Not all businesses have the resources to have a cultural anthropologist and her team travel the globe to get their fingers on the pulse of what consumers want from their technology, but Intel Corporation does and the New York Times ran an interesting report in this Sunday's Business Section (1/15/14). The Intel team, led by Dr. Genevieve Bell, observes how people use technology in order to forecast consumer trends.
The report notes that some years ago, Dr. Bell's team interviewed parents in China "who regarded home computers as distractions from their children's school work." Based on those findings Intel developed a prototype PC that allowed parents to prevent their children from playing online games during home study time.
What was really interesting about this report, is that even Intel – with all its resources – does not always bet on the right horse, so to speak. Even though Dr. Bell, among others, had forecast the mobile trend early on, Intel didn't prioritize it at the time and is now playing catch up and just recently introduced new chips for mobile devices.
So what is the future of technology according to Dr. Bell and her team? Hyper-personal technology: Voice-recognition systems, fitness trackers and the like have "forced Intel into a more people-centric era of personal computing," according to the report. (And don't miss what Dr. Bell and her team have found about how much technology people bring to cars and use while they bored in a traffic jam, contrary to the carmakers' trend to imbed technology to prevent distracted driving. Anybody see the benefit of synching their personal devices with their car?)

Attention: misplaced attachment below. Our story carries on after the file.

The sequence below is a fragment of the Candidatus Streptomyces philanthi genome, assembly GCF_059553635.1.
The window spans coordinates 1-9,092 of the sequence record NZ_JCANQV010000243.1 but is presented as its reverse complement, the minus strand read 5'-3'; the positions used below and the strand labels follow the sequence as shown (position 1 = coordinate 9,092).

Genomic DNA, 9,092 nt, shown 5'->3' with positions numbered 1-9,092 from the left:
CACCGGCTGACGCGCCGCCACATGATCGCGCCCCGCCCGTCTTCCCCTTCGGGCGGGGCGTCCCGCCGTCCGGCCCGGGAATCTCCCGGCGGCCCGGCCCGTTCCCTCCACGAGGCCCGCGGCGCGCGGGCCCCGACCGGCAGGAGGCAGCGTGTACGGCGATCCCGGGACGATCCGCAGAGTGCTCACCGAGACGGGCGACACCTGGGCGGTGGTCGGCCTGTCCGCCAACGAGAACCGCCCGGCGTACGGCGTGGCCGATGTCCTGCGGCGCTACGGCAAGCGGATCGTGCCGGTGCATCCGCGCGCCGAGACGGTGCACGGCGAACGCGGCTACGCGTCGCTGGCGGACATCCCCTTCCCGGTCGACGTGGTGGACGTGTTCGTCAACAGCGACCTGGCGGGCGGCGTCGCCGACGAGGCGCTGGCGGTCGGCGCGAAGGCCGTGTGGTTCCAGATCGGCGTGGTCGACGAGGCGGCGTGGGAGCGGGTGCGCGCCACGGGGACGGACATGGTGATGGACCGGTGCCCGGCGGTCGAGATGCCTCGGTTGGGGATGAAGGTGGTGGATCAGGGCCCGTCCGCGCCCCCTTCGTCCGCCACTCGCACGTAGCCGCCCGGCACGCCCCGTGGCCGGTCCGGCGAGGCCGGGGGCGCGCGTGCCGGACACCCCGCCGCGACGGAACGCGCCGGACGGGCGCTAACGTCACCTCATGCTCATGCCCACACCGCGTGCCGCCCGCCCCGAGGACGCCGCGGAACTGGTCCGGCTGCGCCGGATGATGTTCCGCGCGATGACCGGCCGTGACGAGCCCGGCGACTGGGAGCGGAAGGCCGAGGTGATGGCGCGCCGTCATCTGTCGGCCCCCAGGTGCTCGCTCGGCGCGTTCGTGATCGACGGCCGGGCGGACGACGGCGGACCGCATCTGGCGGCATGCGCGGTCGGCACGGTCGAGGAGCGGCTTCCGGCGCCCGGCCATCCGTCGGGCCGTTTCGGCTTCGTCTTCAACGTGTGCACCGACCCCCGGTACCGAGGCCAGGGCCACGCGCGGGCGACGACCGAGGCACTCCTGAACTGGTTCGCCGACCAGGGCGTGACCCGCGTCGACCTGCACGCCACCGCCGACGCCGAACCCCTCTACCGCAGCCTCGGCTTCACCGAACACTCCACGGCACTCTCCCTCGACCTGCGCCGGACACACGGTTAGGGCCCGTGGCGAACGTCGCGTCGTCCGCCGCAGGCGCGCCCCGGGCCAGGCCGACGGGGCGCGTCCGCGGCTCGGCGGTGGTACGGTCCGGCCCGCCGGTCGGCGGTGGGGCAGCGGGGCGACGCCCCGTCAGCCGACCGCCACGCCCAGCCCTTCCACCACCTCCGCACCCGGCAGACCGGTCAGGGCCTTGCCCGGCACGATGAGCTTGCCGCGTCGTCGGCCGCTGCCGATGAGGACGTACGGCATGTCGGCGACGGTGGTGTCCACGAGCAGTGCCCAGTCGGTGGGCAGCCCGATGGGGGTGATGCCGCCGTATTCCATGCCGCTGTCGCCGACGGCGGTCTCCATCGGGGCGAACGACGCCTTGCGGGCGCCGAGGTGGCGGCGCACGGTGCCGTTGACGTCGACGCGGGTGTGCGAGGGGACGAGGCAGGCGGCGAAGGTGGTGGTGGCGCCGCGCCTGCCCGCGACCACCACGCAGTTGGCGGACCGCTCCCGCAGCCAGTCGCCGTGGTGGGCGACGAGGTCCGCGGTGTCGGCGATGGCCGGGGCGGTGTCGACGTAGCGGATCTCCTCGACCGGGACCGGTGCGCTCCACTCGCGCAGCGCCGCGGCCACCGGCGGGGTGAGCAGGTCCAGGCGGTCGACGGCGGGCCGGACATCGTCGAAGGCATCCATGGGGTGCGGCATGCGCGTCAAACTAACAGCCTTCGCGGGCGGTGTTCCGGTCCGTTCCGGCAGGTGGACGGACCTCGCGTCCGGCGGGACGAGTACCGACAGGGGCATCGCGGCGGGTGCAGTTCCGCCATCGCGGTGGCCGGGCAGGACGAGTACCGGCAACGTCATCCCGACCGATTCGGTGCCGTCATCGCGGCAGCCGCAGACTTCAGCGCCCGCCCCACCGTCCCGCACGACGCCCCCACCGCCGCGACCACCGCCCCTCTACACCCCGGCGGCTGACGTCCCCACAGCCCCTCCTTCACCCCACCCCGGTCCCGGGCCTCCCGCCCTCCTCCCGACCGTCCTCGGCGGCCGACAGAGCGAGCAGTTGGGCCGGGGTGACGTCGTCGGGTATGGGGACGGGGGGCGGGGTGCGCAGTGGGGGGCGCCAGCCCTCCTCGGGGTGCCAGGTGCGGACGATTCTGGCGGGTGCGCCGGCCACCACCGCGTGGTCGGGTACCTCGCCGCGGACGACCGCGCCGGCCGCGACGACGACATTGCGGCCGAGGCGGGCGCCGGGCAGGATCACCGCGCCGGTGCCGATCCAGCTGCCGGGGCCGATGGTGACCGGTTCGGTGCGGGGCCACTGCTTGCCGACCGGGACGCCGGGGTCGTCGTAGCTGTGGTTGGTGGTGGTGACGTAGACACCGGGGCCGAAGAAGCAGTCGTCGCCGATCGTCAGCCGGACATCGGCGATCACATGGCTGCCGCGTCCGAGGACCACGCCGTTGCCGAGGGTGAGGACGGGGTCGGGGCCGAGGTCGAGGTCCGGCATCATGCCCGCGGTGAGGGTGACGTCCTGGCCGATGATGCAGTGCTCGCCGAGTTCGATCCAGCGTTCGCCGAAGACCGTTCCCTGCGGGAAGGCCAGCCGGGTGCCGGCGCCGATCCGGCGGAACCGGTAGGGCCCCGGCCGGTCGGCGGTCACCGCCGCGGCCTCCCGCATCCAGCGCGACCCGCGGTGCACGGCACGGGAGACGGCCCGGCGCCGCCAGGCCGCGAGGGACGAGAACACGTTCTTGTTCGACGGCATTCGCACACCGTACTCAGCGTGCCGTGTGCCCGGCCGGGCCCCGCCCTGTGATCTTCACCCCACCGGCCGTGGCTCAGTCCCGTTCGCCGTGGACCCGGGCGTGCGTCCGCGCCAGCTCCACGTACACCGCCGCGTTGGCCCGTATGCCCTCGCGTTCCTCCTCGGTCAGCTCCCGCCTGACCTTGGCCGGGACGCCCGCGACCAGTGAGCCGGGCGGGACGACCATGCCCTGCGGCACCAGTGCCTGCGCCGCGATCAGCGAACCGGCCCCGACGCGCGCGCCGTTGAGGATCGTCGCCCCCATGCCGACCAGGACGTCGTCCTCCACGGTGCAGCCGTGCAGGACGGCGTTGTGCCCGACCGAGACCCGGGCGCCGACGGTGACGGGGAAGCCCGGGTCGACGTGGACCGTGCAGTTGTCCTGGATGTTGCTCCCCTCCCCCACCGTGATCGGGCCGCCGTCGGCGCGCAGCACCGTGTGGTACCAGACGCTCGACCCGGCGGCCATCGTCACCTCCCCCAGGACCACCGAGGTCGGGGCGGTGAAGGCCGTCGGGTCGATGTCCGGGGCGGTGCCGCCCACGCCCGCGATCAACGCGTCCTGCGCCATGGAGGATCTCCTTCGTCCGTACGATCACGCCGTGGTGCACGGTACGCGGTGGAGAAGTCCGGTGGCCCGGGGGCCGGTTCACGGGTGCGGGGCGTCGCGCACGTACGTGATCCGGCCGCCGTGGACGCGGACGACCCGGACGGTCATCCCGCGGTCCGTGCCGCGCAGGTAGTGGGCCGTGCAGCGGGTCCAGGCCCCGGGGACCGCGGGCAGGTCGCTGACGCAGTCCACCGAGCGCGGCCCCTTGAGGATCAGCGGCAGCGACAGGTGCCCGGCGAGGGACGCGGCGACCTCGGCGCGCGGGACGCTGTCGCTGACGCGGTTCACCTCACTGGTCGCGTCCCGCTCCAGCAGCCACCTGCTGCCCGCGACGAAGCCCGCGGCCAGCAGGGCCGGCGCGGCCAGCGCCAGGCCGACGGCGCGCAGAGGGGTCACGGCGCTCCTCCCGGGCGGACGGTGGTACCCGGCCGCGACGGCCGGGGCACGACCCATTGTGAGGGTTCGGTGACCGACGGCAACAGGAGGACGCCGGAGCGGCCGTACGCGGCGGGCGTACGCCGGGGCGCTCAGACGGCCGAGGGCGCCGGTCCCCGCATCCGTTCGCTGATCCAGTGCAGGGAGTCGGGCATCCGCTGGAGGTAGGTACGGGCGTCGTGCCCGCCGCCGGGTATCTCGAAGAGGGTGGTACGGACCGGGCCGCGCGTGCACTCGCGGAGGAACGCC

I applaud a company like Intel, who still relies on PC makers for the majority of its business ($33 billion of its $52.7 billion in revenue last year), to shift its focus to people. After all, Sinu was founded on the premise that technology is just a means to a solution and it's the end-user – people – that should drive that solution.